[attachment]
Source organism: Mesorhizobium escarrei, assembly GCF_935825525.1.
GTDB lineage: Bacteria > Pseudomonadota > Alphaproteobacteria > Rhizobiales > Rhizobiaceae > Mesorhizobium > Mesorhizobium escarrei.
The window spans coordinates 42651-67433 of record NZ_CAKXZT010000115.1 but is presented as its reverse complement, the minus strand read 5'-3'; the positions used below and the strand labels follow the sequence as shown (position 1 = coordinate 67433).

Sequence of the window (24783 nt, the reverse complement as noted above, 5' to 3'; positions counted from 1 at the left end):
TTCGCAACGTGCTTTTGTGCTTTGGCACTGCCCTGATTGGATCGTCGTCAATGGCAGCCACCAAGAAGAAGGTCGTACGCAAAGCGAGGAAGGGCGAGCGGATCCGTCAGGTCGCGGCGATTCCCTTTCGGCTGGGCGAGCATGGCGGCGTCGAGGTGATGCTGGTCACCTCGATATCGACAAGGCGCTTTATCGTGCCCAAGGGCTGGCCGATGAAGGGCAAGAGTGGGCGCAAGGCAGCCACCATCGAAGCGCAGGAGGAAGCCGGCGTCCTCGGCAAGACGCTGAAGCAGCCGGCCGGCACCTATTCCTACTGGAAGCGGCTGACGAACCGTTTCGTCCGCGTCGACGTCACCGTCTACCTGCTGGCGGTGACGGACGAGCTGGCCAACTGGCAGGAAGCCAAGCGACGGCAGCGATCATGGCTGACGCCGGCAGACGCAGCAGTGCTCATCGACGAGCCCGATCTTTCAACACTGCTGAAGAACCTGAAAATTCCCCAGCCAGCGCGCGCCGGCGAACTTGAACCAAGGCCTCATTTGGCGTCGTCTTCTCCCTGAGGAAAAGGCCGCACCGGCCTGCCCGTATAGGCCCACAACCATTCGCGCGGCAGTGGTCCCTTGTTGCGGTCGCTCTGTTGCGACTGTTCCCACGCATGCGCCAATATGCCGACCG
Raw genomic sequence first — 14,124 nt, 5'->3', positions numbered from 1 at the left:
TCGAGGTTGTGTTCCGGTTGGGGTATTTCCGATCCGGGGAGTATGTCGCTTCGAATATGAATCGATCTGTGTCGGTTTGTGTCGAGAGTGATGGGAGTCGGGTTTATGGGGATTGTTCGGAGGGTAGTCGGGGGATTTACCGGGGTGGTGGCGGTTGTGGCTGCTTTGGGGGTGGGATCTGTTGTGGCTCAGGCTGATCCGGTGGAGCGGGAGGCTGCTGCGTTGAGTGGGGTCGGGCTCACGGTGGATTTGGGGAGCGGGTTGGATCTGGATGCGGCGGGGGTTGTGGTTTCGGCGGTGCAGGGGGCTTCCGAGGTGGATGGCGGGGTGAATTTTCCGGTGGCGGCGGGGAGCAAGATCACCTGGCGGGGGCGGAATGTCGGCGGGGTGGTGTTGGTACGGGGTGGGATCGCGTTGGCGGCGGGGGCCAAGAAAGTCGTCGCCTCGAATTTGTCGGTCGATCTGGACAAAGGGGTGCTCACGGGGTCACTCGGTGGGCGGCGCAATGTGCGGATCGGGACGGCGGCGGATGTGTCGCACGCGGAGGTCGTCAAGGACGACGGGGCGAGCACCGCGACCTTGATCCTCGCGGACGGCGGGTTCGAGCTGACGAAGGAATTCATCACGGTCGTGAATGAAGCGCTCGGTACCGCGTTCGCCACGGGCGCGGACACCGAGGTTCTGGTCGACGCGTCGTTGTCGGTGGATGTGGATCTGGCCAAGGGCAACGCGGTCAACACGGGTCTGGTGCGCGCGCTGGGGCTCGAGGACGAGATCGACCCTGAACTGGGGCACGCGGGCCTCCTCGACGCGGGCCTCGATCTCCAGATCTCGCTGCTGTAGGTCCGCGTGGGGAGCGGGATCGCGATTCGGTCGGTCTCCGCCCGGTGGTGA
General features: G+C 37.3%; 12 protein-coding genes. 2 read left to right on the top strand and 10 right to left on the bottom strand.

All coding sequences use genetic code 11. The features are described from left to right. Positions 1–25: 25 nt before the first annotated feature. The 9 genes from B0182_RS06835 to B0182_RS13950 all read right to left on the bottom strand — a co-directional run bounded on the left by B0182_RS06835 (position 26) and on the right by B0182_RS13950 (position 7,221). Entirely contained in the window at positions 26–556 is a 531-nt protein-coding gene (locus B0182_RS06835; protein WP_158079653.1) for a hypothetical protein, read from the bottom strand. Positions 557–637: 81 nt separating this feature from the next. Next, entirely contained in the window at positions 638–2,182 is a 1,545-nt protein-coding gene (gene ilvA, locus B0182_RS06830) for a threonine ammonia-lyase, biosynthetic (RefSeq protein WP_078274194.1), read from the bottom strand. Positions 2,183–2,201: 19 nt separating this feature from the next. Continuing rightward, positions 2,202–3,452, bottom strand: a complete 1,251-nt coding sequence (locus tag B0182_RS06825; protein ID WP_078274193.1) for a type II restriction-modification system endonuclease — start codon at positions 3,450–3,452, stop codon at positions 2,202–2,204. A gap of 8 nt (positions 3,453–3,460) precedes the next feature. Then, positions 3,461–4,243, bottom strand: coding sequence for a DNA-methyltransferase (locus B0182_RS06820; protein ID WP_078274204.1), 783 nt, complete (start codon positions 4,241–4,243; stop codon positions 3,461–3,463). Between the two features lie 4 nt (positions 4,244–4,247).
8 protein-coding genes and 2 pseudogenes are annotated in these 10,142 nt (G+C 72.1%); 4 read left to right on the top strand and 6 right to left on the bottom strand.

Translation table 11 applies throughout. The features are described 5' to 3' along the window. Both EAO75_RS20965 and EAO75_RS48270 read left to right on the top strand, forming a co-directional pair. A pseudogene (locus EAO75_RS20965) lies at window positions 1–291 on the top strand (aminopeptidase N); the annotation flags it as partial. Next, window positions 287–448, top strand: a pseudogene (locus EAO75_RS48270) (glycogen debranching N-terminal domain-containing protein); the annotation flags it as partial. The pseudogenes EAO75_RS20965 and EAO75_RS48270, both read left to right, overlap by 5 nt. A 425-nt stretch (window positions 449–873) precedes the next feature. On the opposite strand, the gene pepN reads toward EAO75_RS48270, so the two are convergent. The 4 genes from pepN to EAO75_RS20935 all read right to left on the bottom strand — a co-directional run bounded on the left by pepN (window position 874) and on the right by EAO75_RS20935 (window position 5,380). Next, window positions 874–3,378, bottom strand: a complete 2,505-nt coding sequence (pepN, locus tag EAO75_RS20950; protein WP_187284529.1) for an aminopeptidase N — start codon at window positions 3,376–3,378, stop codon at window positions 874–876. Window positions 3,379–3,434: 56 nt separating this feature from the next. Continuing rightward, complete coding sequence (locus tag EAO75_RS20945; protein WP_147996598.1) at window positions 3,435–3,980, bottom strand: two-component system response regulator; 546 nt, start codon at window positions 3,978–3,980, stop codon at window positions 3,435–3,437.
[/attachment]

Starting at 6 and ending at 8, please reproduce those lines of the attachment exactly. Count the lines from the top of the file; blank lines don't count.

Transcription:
Raw genomic sequence first — 14,124 nt, 5'->3', positions numbered from 1 at the left:
TCGAGGTTGTGTTCCGGTTGGGGTATTTCCGATCCGGGGAGTATGTCGCTTCGAATATGAATCGATCTGTGTCGGTTTGTGTCGAGAGTGATGGGAGTCGGGTTTATGGGGATTGTTCGGAGGGTAGTCGGGGGATTTACCGGGGTGGTGGCGGTTGTGGCTGCTTTGGGGGTGGGATCTGTTGTGGCTCAGGCTGATCCGGTGGAGCGGGAGGCTGCTGCGTTGAGTGGGGTCGGGCTCACGGTGGATTTGGGGAGCGGGTTGGATCTGGATGCGGCGGGGGTTGTGGTTTCGGCGGTGCAGGGGGCTTCCGAGGTGGATGGCGGGGTGAATTTTCCGGTGGCGGCGGGGAGCAAGATCACCTGGCGGGGGCGGAATGTCGGCGGGGTGGTGTTGGTACGGGGTGGGATCGCGTTGGCGGCGGGGGCCAAGAAAGTCGTCGCCTCGAATTTGTCGGTCGATCTGGACAAAGGGGTGCTCACGGGGTCACTCGGTGGGCGGCGCAATGTGCGGATCGGGACGGCGGCGGATGTGTCGCACGCGGAGGTCGTCAAGGACGACGGGGCGAGCACCGCGACCTTGATCCTCGCGGACGGCGGGTTCGAGCTGACGAAGGAATTCATCACGGTCGTGAATGAAGCGCTCGGTACCGCGTTCGCCACGGGCGCGGACACCGAGGTTCTGGTCGACGCGTCGTTGTCGGTGGATGTGGATCTGGCCAAGGGCAACGCGGTCAACACGGGTCTGGTGCGCGCGCTGGGGCTCGAGGACGAGATCGACCCTGAACTGGGGCACGCGGGCCTCCTCGACGCGGGCCTCGATCTCCAGATCTCGCTGCTGTAGGTCCGCGTGGGGAGCGGGATCGCGATTCGGTCGGTCTCCGCCCGGTGGTGA
General features: G+C 37.3%; 12 protein-coding genes. 2 read left to right on the top strand and 10 right to left on the bottom strand.